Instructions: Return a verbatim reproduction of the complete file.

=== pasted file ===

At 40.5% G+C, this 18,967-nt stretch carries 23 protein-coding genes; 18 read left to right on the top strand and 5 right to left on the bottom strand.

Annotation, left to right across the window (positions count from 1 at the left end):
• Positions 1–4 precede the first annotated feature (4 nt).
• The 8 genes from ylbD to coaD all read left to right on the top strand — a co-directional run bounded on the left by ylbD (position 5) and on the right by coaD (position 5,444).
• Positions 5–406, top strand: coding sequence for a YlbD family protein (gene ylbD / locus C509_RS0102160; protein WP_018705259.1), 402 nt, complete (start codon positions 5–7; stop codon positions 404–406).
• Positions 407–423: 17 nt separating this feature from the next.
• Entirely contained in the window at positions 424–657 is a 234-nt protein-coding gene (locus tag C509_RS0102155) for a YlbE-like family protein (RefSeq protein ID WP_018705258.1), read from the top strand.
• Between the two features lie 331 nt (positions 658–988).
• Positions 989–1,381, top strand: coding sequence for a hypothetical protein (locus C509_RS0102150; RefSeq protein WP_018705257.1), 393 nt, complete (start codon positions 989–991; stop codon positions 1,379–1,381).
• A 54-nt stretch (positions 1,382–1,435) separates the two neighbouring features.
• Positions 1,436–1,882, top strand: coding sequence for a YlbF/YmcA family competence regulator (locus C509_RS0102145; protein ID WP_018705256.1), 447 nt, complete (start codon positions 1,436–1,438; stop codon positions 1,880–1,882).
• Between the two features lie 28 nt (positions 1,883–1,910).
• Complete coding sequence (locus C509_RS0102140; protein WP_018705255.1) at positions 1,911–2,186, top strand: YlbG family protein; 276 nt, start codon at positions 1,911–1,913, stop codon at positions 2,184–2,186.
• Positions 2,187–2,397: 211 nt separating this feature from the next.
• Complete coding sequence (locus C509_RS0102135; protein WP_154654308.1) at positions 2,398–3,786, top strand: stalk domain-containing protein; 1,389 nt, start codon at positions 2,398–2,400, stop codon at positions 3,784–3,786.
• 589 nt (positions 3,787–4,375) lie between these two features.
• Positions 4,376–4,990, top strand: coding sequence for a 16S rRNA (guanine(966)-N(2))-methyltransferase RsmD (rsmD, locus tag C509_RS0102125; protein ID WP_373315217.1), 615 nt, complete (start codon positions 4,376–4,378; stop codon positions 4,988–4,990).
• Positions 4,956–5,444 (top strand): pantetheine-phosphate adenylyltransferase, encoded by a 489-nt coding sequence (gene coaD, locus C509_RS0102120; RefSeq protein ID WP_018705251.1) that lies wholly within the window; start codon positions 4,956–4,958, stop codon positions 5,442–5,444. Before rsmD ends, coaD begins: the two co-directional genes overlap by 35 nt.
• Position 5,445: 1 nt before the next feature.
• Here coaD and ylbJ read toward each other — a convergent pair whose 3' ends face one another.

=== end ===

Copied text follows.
At 40.5% G+C, this 18,967-nt stretch carries 23 protein-coding genes; 18 read left to right on the top strand and 5 right to left on the bottom strand.

Annotation, left to right across the window (positions count from 1 at the left end):
• Positions 1–4 precede the first annotated feature (4 nt).
• The 8 genes from ylbD to coaD all read left to right on the top strand — a co-directional run bounded on the left by ylbD (position 5) and on the right by coaD (position 5,444).
• Positions 5–406, top strand: coding sequence for a YlbD family protein (gene ylbD / locus C509_RS0102160; protein WP_018705259.1), 402 nt, complete (start codon positions 5–7; stop codon positions 404–406).
• Positions 407–423: 17 nt separating this feature from the next.
• Entirely contained in the window at positions 424–657 is a 234-nt protein-coding gene (locus tag C509_RS0102155) for a YlbE-like family protein (RefSeq protein ID WP_018705258.1), read from the top strand.
• Between the two features lie 331 nt (positions 658–988).
• Positions 989–1,381, top strand: coding sequence for a hypothetical protein (locus C509_RS0102150; RefSeq protein WP_018705257.1), 393 nt, complete (start codon positions 989–991; stop codon positions 1,379–1,381).
• A 54-nt stretch (positions 1,382–1,435) separates the two neighbouring features.
• Positions 1,436–1,882, top strand: coding sequence for a YlbF/YmcA family competence regulator (locus C509_RS0102145; protein ID WP_018705256.1), 447 nt, complete (start codon positions 1,436–1,438; stop codon positions 1,880–1,882).
• Between the two features lie 28 nt (positions 1,883–1,910).
• Complete coding sequence (locus C509_RS0102140; protein WP_018705255.1) at positions 1,911–2,186, top strand: YlbG family protein; 276 nt, start codon at positions 1,911–1,913, stop codon at positions 2,184–2,186.
• Positions 2,187–2,397: 211 nt separating this feature from the next.
• Complete coding sequence (locus C509_RS0102135; protein WP_154654308.1) at positions 2,398–3,786, top strand: stalk domain-containing protein; 1,389 nt, start codon at positions 2,398–2,400, stop codon at positions 3,784–3,786.
• 589 nt (positions 3,787–4,375) lie between these two features.
• Positions 4,376–4,990, top strand: coding sequence for a 16S rRNA (guanine(966)-N(2))-methyltransferase RsmD (rsmD, locus tag C509_RS0102125; protein ID WP_373315217.1), 615 nt, complete (start codon positions 4,376–4,378; stop codon positions 4,988–4,990).
• Positions 4,956–5,444 (top strand): pantetheine-phosphate adenylyltransferase, encoded by a 489-nt coding sequence (gene coaD, locus C509_RS0102120; RefSeq protein ID WP_018705251.1) that lies wholly within the window; start codon positions 4,956–4,958, stop codon positions 5,442–5,444. Before rsmD ends, coaD begins: the two co-directional genes overlap by 35 nt.
• Position 5,445: 1 nt before the next feature.
• Here coaD and ylbJ read toward each other — a convergent pair whose 3' ends face one another.